Dr. Maxwell began his career 40 years ago as a Prince George’s County high school teacher. He became an assistant principal, middle school and high school principal and returned before retiring as Superintendent there. He also led Anne Arundel County Public Schools for seven years. During his tenure in AACPS, he was named Maryland Superintendent of the Year and a finalist for National Superintendent of the Year. Prior to joining Anne Arundel County, he was an administrator for Montgomery County Public Schools.
Dr. Maxwell is a leading authority on arts integration, language immersion and environmental literacy. Under his leadership, PGCPS significantly increased student enrollment, expanded access to full-day prekindergarten, and enhanced dual enrollment programs and specialty offerings. Throughout his career, he focused on raising student achievement, increasing academic rigor and engaging school communities.
Dr. Maxwell’s children – three daughters and one son – are all graduates of Maryland public schools. His hobbies include reading and traveling. He and his wife Nancy live in Bowie.

Dr. Jean Snell, Senior Faculty Specialist and Associate Director, Center for Educational Innovation and Improvement, University of Maryland, College Park

Dr. Jean Snell is the Associate Director of the Center for Educational Innovation and Improvement at the University of Maryland. Over the last twenty years, Snell has engaged with educators to help develop their capacity to close the achievement gap and to foster high quality teaching and learning conditions for all students. As an independent educational consultant, Snell provided leadership coaching to school and teacher leaders and qualitative data evaluation services to school and program administrators. Snell has served as a certified Lead Inspector with Teacher Prep Inspection (TPI-US), a curriculum developer and teacher trainer for Educators Rising, a classroom evaluator for the DC Public Charter School Board, and a Leadership Coach with Ed Fuel and Leading Educators. Previously, she launched the Leading Educators teacher leadership Fellowship program in Washington, DC as the Regional Executive Director, directed the Maryland Master’s Certification program at University of Maryland, and served as one of the founding Program Directors for the Center for Educational Leadership at the University of Washington. Snell earned her Doctorate in Education Policy at the University of Washington as well as the Danforth Leadership school administrator credential. She began her career in education as a secondary English teacher.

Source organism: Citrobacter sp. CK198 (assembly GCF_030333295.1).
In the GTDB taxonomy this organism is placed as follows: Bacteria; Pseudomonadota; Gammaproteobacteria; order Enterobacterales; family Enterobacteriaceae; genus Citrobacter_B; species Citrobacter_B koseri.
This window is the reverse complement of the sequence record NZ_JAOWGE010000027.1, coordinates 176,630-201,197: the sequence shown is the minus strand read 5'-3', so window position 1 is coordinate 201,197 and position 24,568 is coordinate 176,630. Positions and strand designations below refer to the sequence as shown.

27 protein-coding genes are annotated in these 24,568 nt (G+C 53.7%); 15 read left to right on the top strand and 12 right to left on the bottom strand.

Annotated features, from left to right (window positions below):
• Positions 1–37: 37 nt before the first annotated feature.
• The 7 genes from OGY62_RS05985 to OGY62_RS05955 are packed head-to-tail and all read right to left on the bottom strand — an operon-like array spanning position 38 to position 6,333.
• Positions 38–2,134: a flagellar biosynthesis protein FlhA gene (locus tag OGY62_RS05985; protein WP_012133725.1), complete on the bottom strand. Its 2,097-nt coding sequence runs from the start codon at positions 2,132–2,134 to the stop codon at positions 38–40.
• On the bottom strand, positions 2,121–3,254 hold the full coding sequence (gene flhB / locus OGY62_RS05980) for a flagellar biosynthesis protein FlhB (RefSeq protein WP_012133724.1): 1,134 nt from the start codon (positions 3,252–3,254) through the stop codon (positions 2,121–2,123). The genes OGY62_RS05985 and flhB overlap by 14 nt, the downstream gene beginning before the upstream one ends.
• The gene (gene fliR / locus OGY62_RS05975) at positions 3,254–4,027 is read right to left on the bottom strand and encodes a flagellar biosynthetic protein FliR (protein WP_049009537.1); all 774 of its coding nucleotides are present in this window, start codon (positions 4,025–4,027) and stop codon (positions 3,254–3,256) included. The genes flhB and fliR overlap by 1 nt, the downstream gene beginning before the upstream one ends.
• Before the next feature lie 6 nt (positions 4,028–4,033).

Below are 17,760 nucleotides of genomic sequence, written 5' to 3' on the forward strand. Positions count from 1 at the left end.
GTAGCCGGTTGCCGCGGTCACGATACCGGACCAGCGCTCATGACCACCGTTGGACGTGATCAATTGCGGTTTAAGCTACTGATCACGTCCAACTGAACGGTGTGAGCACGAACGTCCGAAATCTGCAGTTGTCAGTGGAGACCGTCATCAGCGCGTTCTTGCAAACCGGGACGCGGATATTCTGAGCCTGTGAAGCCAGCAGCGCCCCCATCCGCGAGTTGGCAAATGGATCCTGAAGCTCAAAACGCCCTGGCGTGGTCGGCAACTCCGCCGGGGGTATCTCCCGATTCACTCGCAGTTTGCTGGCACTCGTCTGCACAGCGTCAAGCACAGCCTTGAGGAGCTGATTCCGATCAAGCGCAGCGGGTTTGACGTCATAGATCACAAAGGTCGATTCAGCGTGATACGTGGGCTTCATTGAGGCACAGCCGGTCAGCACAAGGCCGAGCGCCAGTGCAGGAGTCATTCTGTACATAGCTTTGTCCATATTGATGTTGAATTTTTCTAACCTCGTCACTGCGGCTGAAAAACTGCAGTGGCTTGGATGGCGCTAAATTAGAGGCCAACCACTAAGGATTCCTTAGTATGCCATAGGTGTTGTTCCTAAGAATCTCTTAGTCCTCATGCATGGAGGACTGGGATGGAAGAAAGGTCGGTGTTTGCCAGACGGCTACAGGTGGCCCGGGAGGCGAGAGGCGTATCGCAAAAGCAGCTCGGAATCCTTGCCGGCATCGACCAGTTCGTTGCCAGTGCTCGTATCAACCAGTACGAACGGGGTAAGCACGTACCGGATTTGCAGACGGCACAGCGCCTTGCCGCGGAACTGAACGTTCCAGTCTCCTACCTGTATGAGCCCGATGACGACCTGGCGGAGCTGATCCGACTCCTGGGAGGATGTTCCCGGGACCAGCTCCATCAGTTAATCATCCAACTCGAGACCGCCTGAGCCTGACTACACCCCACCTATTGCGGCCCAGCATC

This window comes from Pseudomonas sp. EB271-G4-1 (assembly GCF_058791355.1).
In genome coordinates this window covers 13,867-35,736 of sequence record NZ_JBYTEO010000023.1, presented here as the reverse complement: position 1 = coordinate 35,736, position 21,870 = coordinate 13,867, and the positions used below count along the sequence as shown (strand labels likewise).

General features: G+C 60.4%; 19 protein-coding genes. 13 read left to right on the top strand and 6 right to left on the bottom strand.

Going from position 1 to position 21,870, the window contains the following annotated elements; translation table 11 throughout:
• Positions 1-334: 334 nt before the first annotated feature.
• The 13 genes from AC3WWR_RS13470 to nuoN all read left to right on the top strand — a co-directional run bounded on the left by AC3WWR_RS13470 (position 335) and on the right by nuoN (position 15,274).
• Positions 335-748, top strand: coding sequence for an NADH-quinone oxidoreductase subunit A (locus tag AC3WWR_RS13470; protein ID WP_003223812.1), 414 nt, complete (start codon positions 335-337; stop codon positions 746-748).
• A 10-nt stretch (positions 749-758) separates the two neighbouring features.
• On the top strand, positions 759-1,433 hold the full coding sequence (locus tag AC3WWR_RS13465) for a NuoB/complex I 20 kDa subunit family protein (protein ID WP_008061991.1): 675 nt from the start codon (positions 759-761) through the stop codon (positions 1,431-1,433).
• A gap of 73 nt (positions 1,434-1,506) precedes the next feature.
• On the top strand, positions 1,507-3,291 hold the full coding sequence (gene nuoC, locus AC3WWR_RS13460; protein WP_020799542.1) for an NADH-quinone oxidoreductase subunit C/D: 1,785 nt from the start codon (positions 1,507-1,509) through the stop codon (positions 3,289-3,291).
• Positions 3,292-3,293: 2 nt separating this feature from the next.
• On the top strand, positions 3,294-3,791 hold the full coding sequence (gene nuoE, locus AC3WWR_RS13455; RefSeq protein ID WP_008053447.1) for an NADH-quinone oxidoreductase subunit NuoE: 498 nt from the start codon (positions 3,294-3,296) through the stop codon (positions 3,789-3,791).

Dr. Stephanie Timmons-Brown Assistant Clinical Faculty and Director, Maryland Institute for Minority Achievement and Urban Education, College of Education, University of Maryland College Park

Stephanie Timmons Brown is the executive director of the Maryland Institute for Minority Achievement and Urban Education (MIMAUE) and senior faculty research associate in the College of Education at the University of Maryland College Park. She has served as the PI or co-PI on several grants, including two NSF grants, one NIH research grant, one NSA grant, and several state grants. She has developed, implemented, and studied educational programs designed to transition underrepresented minority students into college, with a particular emphasis on STEM-related college majors and careers. Over the past twelve years and through genuine partnerships, she has worked with multiple Prince George’s County and Baltimore City schools to develop programs to help underserved students realize their academic potential and embrace their academic identities. She also mentors and advises several undergraduate and graduate students, advising students on academic courses, their research, and academic integration. Her research interests include understanding effective strategies to increase the college awareness of underrepresented minority (URM) middle school and high school students, to help underserved minority students persist and graduate from higher education institutions, and to understand how URM  parents’ use their social capital to help their students navigate the college application process. Dr. Timmons Brown holds a B.S. from the University of California Berkeley and a Ph.D. in educational policy from the University of Virginia.

Dr. Bridget Turner-Kelly, Associate Professor, College of Education, University of Maryland, College Park